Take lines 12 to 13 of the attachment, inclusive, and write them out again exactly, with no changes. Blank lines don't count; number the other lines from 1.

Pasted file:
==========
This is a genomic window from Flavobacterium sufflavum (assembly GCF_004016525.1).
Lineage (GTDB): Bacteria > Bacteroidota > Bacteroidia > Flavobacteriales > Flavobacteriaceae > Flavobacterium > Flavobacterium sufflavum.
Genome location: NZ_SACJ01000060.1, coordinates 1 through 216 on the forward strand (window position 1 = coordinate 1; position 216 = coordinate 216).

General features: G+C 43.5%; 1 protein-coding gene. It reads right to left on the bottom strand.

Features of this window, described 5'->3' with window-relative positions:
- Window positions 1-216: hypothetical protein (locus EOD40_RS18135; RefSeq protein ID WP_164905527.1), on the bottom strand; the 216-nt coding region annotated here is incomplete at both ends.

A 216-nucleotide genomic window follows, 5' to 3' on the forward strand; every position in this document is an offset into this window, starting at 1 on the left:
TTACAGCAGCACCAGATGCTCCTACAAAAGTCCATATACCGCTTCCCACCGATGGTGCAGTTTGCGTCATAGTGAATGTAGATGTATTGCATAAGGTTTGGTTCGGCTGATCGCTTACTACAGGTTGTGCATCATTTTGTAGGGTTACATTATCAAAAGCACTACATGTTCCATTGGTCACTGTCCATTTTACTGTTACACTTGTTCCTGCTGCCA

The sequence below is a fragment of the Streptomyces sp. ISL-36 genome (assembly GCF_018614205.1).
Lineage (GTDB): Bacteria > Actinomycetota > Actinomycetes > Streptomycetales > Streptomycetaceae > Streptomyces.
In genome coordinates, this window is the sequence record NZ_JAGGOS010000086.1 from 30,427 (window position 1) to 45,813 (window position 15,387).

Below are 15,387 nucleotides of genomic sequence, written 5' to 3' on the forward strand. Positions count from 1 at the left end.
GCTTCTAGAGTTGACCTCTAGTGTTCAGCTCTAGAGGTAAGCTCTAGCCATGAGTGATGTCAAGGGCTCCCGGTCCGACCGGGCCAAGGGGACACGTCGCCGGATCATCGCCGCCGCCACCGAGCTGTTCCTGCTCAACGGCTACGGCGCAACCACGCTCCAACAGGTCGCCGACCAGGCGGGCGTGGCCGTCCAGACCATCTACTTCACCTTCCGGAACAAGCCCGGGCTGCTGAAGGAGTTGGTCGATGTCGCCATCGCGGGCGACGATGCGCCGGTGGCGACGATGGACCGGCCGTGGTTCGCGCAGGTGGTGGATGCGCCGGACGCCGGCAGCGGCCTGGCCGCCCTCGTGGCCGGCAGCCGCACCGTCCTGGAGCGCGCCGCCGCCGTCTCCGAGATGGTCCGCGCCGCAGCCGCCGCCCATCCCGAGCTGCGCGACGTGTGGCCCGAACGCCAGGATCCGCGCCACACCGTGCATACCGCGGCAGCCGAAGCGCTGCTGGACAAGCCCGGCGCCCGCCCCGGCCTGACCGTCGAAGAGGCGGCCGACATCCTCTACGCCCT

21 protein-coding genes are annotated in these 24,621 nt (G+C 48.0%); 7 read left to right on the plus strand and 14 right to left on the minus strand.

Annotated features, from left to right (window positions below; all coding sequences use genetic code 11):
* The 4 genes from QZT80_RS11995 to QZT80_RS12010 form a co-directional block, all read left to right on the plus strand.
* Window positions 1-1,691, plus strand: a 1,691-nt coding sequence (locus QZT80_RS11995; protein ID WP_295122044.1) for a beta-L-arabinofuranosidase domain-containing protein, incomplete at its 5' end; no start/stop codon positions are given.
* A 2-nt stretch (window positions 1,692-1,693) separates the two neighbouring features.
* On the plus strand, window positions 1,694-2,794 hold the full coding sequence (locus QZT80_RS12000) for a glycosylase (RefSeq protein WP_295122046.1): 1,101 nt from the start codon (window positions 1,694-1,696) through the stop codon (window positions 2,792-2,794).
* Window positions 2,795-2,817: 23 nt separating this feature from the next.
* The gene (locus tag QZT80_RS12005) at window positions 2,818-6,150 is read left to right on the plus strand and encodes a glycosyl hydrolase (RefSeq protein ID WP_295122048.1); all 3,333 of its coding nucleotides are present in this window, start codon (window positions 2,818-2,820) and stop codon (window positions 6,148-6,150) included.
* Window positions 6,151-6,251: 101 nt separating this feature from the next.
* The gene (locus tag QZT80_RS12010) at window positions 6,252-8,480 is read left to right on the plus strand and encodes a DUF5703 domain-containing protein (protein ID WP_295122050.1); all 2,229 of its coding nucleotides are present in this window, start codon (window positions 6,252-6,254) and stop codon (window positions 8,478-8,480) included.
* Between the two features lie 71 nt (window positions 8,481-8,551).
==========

Below are 15,387 nucleotides of genomic sequence, written 5' to 3' on the forward strand. Positions count from 1 at the left end.
GCTTCTAGAGTTGACCTCTAGTGTTCAGCTCTAGAGGTAAGCTCTAGCCATGAGTGATGTCAAGGGCTCCCGGTCCGACCGGGCCAAGGGGACACGTCGCCGGATCATCGCCGCCGCCACCGAGCTGTTCCTGCTCAACGGCTACGGCGCAACCACGCTCCAACAGGTCGCCGACCAGGCGGGCGTGGCCGTCCAGACCATCTACTTCACCTTCCGGAACAAGCCCGGGCTGCTGAAGGAGTTGGTCGATGTCGCCATCGCGGGCGACGATGCGCCGGTGGCGACGATGGACCGGCCGTGGTTCGCGCAGGTGGTGGATGCGCCGGACGCCGGCAGCGGCCTGGCCGCCCTCGTGGCCGGCAGCCGCACCGTCCTGGAGCGCGCCGCCGCCGTCTCCGAGATGGTCCGCGCCGCAGCCGCCGCCCATCCCGAGCTGCGCGACGTGTGGCCCGAACGCCAGGATCCGCGCCACACCGTGCATACCGCGGCAGCCGAAGCGCTGCTGGACAAGCCCGGCGCCCGCCCCGGCCTGACCGTCGAAGAGGCGGCCGACATCCTCTACGCCCT